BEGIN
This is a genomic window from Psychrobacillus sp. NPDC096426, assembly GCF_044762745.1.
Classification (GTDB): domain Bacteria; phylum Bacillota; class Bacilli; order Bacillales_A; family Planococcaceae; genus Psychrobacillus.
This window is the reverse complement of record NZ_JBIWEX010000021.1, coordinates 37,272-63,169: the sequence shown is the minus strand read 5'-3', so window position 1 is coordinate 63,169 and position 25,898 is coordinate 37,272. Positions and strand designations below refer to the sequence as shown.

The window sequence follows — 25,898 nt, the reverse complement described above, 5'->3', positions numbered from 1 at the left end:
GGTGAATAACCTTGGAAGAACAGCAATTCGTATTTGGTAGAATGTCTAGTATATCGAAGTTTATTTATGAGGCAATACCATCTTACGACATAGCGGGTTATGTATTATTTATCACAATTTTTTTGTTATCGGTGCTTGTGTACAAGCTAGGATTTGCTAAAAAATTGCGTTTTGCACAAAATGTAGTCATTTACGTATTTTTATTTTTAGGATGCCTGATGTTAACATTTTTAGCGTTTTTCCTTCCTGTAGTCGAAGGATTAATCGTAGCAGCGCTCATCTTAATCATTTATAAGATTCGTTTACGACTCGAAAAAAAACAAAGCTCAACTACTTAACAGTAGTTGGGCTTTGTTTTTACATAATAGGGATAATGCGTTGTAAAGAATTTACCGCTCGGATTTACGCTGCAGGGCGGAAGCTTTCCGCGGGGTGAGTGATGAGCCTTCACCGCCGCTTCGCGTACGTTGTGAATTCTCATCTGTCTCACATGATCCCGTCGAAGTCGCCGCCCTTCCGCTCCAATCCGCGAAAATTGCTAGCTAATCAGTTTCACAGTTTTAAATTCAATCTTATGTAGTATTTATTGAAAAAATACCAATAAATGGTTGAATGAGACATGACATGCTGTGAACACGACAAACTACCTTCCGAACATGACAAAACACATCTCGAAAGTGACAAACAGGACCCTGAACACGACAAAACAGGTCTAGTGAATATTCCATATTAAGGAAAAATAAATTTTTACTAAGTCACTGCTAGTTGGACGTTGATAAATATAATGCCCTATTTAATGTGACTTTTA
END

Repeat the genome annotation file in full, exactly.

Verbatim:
This is a genomic window from Psychrobacillus sp. NPDC096426, assembly GCF_044762745.1.
Classification (GTDB): domain Bacteria; phylum Bacillota; class Bacilli; order Bacillales_A; family Planococcaceae; genus Psychrobacillus.
This window is the reverse complement of record NZ_JBIWEX010000021.1, coordinates 37,272-63,169: the sequence shown is the minus strand read 5'-3', so window position 1 is coordinate 63,169 and position 25,898 is coordinate 37,272. Positions and strand designations below refer to the sequence as shown.

The window sequence follows — 25,898 nt, the reverse complement described above, 5'->3', positions numbered from 1 at the left end:
GGTGAATAACCTTGGAAGAACAGCAATTCGTATTTGGTAGAATGTCTAGTATATCGAAGTTTATTTATGAGGCAATACCATCTTACGACATAGCGGGTTATGTATTATTTATCACAATTTTTTTGTTATCGGTGCTTGTGTACAAGCTAGGATTTGCTAAAAAATTGCGTTTTGCACAAAATGTAGTCATTTACGTATTTTTATTTTTAGGATGCCTGATGTTAACATTTTTAGCGTTTTTCCTTCCTGTAGTCGAAGGATTAATCGTAGCAGCGCTCATCTTAATCATTTATAAGATTCGTTTACGACTCGAAAAAAAACAAAGCTCAACTACTTAACAGTAGTTGGGCTTTGTTTTTACATAATAGGGATAATGCGTTGTAAAGAATTTACCGCTCGGATTTACGCTGCAGGGCGGAAGCTTTCCGCGGGGTGAGTGATGAGCCTTCACCGCCGCTTCGCGTACGTTGTGAATTCTCATCTGTCTCACATGATCCCGTCGAAGTCGCCGCCCTTCCGCTCCAATCCGCGAAAATTGCTAGCTAATCAGTTTCACAGTTTTAAATTCAATCTTATGTAGTATTTATTGAAAAAATACCAATAAATGGTTGAATGAGACATGACATGCTGTGAACACGACAAACTACCTTCCGAACATGACAAAACACATCTCGAAAGTGACAAACAGGACCCTGAACACGACAAAACAGGTCTAGTGAATATTCCATATTAAGGAAAAATAAATTTTTACTAAGTCACTGCTAGTTGGACGTTGATAAATATAATGCCCTATTTAATGTGACTTTTA